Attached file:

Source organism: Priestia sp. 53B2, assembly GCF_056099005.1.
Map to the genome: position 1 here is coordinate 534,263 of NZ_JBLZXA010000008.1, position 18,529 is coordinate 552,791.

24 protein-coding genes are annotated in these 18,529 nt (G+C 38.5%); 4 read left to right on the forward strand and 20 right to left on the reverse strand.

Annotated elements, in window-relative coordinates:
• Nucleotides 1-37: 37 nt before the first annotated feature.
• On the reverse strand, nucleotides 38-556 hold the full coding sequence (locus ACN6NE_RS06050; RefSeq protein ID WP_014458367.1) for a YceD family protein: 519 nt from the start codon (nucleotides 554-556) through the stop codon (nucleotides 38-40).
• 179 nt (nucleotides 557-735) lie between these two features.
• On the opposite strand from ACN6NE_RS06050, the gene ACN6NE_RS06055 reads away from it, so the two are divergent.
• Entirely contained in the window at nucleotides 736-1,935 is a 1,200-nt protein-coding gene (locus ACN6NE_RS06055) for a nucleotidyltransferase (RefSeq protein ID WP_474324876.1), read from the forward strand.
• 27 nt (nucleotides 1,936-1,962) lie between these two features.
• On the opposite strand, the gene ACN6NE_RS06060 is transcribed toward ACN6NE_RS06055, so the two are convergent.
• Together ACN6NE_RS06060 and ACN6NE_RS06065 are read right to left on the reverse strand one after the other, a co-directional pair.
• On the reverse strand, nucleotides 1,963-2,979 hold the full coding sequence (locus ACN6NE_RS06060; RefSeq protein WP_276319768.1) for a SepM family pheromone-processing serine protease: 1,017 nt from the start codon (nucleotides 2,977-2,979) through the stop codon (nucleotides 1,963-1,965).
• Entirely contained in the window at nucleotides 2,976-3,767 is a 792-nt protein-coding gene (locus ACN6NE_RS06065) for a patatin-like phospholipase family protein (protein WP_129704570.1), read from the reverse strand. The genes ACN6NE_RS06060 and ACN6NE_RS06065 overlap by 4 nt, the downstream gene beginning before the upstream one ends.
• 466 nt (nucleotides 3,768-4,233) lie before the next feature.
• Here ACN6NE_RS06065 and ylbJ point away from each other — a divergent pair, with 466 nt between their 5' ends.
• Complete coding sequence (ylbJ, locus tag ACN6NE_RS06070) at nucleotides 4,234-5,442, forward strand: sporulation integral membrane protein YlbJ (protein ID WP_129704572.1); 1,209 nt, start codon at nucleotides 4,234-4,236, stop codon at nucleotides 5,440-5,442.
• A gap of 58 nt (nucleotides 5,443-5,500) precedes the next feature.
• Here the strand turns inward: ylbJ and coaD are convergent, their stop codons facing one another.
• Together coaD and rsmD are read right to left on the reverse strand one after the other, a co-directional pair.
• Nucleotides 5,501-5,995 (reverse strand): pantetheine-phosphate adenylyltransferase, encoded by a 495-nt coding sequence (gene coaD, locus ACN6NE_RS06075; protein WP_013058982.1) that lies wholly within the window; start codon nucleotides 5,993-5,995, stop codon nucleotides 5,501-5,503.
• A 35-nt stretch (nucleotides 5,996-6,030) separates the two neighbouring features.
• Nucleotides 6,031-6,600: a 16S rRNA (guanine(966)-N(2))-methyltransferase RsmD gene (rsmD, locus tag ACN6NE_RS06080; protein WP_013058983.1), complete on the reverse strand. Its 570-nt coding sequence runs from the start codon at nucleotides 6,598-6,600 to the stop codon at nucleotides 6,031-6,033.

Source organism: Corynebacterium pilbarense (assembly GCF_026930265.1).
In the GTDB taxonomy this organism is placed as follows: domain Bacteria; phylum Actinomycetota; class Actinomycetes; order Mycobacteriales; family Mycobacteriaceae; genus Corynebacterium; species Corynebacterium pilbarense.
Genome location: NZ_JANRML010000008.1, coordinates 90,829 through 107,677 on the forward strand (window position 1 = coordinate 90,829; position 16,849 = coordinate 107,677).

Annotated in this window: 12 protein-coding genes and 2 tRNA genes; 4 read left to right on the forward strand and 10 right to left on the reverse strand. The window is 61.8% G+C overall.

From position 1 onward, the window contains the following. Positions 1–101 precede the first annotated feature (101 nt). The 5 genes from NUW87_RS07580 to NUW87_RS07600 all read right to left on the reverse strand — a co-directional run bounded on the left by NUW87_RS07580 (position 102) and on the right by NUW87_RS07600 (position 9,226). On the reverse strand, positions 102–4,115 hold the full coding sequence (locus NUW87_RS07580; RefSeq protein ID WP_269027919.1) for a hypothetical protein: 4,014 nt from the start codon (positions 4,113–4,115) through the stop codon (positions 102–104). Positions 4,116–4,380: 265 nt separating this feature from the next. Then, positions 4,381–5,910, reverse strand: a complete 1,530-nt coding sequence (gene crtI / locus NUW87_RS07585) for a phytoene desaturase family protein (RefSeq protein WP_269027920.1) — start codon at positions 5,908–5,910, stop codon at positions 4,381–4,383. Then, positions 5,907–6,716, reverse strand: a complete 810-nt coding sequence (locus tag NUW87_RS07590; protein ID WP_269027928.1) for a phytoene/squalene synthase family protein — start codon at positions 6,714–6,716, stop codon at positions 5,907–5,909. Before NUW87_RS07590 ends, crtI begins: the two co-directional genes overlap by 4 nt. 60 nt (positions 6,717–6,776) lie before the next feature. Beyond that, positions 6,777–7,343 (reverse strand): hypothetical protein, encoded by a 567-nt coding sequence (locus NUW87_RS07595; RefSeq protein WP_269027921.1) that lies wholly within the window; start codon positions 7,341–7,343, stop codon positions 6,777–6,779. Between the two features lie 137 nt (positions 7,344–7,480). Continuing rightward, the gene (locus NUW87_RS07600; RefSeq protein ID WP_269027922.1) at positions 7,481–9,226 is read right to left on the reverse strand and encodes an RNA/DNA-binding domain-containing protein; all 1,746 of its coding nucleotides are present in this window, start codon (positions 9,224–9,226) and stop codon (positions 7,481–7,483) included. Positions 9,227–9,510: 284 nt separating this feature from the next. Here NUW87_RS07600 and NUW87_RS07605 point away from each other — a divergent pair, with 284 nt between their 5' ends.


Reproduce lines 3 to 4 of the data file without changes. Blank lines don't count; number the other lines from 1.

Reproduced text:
24 protein-coding genes are annotated in these 18,529 nt (G+C 38.5%); 4 read left to right on the forward strand and 20 right to left on the reverse strand.

Annotated elements, in window-relative coordinates: